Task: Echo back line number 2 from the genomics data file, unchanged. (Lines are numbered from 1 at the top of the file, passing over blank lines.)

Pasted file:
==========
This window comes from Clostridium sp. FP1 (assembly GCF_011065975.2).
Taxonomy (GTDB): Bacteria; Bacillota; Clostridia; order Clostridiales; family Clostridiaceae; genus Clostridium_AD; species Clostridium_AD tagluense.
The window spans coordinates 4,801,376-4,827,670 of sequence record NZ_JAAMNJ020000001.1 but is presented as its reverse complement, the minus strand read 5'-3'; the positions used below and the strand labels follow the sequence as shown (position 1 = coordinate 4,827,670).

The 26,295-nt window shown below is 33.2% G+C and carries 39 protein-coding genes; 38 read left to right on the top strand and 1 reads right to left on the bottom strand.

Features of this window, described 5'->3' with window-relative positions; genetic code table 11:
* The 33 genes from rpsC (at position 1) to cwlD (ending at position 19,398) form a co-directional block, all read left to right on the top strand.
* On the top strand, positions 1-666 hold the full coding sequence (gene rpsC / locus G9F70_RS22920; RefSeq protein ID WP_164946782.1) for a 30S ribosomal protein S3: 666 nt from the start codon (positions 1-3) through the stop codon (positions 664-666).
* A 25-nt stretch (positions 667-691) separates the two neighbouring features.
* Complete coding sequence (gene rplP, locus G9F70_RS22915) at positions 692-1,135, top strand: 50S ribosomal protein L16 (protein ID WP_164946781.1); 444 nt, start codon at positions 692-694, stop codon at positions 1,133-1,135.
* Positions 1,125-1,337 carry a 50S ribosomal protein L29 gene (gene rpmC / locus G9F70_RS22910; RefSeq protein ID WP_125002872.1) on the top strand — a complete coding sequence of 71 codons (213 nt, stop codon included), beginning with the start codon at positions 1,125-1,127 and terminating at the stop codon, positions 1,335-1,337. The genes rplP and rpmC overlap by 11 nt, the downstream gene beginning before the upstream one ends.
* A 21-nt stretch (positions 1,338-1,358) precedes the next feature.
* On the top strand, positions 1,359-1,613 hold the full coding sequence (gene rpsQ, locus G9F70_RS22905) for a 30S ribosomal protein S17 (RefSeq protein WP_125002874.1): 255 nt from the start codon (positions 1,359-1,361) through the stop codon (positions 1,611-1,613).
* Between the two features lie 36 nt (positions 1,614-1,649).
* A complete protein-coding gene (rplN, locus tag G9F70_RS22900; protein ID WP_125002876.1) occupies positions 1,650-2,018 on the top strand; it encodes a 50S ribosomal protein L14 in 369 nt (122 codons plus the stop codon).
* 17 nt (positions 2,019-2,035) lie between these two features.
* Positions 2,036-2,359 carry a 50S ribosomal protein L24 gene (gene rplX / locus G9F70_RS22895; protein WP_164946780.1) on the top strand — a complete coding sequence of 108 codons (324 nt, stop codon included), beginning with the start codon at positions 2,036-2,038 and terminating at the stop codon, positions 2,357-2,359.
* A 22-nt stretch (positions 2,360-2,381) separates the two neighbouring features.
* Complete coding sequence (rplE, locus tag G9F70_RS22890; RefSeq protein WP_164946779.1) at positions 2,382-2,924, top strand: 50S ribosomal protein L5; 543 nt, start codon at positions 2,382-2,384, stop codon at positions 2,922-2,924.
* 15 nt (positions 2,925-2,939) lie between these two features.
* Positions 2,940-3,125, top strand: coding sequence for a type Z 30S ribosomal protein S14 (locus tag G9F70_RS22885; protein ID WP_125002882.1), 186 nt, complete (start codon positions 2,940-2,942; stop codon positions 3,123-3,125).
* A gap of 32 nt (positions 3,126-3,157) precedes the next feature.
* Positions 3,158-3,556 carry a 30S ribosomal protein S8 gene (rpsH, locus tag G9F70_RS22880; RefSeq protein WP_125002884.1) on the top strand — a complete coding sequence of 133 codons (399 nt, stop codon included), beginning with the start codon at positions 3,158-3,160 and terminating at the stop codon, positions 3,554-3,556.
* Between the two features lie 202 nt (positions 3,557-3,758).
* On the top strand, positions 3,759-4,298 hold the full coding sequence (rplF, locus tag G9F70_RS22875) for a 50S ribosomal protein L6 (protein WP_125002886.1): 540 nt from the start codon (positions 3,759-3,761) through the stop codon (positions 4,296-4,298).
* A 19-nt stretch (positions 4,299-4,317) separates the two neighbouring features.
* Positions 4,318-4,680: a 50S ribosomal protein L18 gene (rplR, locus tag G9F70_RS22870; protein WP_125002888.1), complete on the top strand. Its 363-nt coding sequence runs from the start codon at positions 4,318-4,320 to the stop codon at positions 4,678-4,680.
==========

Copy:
Taxonomy (GTDB): Bacteria; Bacillota; Clostridia; order Clostridiales; family Clostridiaceae; genus Clostridium_AD; species Clostridium_AD tagluense.